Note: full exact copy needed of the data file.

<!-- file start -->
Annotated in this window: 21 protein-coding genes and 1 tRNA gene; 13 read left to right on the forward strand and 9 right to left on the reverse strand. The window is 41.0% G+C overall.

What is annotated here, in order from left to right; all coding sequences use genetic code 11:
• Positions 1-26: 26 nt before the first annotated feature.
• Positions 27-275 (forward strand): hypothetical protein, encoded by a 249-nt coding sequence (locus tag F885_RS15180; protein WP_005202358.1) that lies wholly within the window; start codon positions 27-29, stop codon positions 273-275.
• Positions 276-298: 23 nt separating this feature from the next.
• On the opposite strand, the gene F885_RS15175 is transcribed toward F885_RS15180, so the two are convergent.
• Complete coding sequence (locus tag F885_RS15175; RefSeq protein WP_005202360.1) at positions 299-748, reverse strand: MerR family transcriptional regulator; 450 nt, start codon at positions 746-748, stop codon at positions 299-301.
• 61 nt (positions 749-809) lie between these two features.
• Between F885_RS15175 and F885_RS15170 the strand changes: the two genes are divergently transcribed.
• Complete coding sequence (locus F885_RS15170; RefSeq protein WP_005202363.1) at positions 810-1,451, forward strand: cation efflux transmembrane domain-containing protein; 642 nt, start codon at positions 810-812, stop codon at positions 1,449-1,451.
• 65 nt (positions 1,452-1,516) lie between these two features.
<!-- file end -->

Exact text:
Annotated in this window: 21 protein-coding genes and 1 tRNA gene; 13 read left to right on the forward strand and 9 right to left on the reverse strand. The window is 41.0% G+C overall.

What is annotated here, in order from left to right; all coding sequences use genetic code 11:
• Positions 1-26: 26 nt before the first annotated feature.
• Positions 27-275 (forward strand): hypothetical protein, encoded by a 249-nt coding sequence (locus tag F885_RS15180; protein WP_005202358.1) that lies wholly within the window; start codon positions 27-29, stop codon positions 273-275.
• Positions 276-298: 23 nt separating this feature from the next.
• On the opposite strand, the gene F885_RS15175 is transcribed toward F885_RS15180, so the two are convergent.
• Complete coding sequence (locus tag F885_RS15175; RefSeq protein WP_005202360.1) at positions 299-748, reverse strand: MerR family transcriptional regulator; 450 nt, start codon at positions 746-748, stop codon at positions 299-301.
• 61 nt (positions 749-809) lie between these two features.
• Between F885_RS15175 and F885_RS15170 the strand changes: the two genes are divergently transcribed.
• Complete coding sequence (locus F885_RS15170; RefSeq protein WP_005202363.1) at positions 810-1,451, forward strand: cation efflux transmembrane domain-containing protein; 642 nt, start codon at positions 810-812, stop codon at positions 1,449-1,451.
• 65 nt (positions 1,452-1,516) lie between these two features.